Oh don´t be so bloody stupid

In a speech at St Paul\’s Cathedral, the Prime Minister drew on religious doctrine in a highly-personal address which warned that "markets need morals".

No they damn well don´t. Markets are amoral, that´s their very joy.

It might be true that the people interacting through the mechanism of a market need morals: but then there´s nothing very special or exclusive about markets in that respect either.

Think what a market with morals would be like. Is adultery immoral? Some certainly think so. So should we thus bar adulterers from shopping for their food?

See? It´s ludicrous.


7 thoughts on “Oh don´t be so bloody stupid”

  1. Tim, I agree and understand with your point, only that I would add that markets do require morals in the minimal sense that they work best when people are honest and can be trusted. Trust is the key. And honouring promises is at the guts of what makes a market work.

    Just sayin’

  2. In line with what Johnathan says, markets work on trust, which politicians apparently don’t need.

  3. Although (I realize this isn’t quite the same thing)… Rothbard believed that you couldn’t advocate laissez-faire capitalism from a values-free perspective, whereas Mises believed that you could.

    More practically, starting from a property-rights perspective, you presumably feel that it is important for market-participants to honour the “Thou Shalt Not Steel” commandment? How inefficient would markets be (i.e. what would be the transaction costs) if people only honoured this because of rigorous enforcement rather than because of an acceptance that it is the right thing to do?

    And remember the stuff in Frank’s Passions Within Reason about the importance of trust, the purpose of blushing, the prisoner’s dilemma, etc. Arguably, markets were better able to bake a bigger cake rather than just slice up the cake when a gentleman’s word really was his bond.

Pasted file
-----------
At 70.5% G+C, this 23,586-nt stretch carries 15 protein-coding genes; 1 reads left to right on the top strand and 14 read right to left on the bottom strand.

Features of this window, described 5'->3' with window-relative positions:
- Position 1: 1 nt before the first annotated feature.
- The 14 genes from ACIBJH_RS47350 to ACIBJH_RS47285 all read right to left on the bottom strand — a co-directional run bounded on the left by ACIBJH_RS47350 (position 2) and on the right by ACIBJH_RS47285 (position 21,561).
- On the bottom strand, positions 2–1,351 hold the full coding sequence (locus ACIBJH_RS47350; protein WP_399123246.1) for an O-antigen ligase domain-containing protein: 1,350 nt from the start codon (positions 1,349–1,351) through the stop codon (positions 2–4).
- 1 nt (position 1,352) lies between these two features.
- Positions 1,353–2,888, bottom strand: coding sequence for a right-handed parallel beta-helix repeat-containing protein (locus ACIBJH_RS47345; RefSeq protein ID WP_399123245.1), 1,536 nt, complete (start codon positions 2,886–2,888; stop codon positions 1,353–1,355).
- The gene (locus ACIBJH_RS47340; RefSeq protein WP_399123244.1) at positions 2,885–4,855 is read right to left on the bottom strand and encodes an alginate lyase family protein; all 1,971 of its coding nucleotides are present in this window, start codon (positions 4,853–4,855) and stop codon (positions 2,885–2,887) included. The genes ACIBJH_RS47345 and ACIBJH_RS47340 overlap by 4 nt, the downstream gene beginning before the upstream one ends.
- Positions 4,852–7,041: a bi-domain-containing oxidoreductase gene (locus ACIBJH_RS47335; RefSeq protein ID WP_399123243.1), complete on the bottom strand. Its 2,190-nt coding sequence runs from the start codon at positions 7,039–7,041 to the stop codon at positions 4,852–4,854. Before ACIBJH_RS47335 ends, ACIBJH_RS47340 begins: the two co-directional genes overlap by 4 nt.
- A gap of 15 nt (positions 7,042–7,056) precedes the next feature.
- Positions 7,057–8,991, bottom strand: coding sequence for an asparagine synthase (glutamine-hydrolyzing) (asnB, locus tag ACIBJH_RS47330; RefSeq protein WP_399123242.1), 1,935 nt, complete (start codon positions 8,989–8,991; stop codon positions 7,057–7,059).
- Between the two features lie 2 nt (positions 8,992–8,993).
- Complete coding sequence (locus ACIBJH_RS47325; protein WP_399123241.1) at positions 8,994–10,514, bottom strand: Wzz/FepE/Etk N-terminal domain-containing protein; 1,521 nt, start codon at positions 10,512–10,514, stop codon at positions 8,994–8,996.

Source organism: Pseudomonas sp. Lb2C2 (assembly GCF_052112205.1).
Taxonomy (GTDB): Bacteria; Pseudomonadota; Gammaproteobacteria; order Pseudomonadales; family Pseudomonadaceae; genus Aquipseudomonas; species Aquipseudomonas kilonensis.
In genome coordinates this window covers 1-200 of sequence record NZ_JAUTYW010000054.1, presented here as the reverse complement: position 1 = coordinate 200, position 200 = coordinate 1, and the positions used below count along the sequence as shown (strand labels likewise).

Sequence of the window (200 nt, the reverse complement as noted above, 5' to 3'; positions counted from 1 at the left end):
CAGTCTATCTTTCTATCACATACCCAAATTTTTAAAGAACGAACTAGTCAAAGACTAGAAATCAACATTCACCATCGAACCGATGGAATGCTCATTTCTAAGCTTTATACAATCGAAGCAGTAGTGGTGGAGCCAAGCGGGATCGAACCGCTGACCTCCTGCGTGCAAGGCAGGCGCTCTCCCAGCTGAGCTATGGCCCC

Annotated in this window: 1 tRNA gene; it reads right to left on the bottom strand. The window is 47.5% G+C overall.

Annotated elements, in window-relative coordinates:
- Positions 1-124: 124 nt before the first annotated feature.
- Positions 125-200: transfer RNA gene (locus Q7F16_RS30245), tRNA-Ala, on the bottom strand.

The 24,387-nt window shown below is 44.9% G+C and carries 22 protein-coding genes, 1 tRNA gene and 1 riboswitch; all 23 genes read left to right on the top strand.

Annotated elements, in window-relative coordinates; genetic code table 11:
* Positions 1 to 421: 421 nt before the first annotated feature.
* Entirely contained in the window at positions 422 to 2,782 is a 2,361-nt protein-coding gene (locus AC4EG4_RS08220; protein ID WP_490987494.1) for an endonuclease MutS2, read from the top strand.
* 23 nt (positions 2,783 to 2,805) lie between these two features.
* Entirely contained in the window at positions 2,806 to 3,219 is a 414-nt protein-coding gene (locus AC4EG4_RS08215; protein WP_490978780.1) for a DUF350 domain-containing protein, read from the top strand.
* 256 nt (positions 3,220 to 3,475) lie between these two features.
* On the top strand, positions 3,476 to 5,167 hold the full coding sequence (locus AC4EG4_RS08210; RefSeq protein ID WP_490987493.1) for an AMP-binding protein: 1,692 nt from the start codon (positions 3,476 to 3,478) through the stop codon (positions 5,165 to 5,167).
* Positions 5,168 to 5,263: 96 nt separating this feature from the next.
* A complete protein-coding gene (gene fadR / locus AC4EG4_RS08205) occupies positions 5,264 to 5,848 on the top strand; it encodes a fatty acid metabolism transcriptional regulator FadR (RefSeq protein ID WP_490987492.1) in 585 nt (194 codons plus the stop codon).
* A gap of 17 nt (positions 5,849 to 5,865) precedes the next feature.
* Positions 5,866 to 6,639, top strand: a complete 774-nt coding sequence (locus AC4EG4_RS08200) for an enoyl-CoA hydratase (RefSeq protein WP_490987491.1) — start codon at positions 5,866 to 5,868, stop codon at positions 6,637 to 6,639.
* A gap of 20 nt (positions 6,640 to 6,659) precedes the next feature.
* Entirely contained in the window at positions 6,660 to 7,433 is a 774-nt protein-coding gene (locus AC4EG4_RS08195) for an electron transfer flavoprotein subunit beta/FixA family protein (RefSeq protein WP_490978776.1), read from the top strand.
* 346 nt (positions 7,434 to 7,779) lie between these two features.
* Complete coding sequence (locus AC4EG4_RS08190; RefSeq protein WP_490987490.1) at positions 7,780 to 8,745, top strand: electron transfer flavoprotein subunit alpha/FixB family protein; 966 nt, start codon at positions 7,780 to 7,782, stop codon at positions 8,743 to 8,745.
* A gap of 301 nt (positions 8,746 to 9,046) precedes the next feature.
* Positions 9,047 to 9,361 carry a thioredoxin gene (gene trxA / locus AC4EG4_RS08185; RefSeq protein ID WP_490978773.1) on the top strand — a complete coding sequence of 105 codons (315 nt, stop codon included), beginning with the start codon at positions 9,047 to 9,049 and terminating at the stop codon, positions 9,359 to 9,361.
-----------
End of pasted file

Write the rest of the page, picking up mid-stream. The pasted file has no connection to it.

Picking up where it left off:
Markets exist within an institutional framework (e.g. protection of property). The most effective institutional framework will be one that best encourages the cooperative action of exchange. Exchange will be best encouraged if people have confidence that the transaction will be mutually beneficial (e.g. they won’t be ripped off). Laissez-faire capitalists believe that a minimal set of rules is the most effective and efficient framework, whereas interventionists believe that more complex and proscriptive rules can improve the outcomes. But only an anarchist believes in an absence of rules.

    Not that I imagine this is what Gordon meant. But I would question his comments in terms of the role of morality, rather than denying absolutely its relevance.

    He seems, for instance, to be condemning risk-taking as immoral. Risk-taking is not only moral, but essential. Without risk-taking, we would have no economic, scientific and cultural progress. Risk-takers should be respected and admired, SO LONG AS they do it at their own risk, rather than with a “trader’s put”. But as Gordon has such a cozy relationship with the City institutions, he’d rather muddy the water by mixing up bankers with entrepreneurs and condemning the lot, than admit that the people who he thought were a special case were just that, but in the opposite way to the way he thought (i.e. to be treated with special care, not special latitude).

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